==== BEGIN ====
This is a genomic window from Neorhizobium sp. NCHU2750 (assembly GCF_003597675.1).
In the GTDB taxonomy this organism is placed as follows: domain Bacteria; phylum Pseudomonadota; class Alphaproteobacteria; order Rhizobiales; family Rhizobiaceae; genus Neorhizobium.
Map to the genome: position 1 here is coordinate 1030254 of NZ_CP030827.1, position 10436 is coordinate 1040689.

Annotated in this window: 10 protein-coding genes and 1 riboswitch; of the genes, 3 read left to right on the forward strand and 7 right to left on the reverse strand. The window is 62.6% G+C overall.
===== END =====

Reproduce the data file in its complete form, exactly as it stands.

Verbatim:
This is a genomic window from Neorhizobium sp. NCHU2750 (assembly GCF_003597675.1).
In the GTDB taxonomy this organism is placed as follows: domain Bacteria; phylum Pseudomonadota; class Alphaproteobacteria; order Rhizobiales; family Rhizobiaceae; genus Neorhizobium.
Map to the genome: position 1 here is coordinate 1030254 of NZ_CP030827.1, position 10436 is coordinate 1040689.

Annotated in this window: 10 protein-coding genes and 1 riboswitch; of the genes, 3 read left to right on the forward strand and 7 right to left on the reverse strand. The window is 62.6% G+C overall.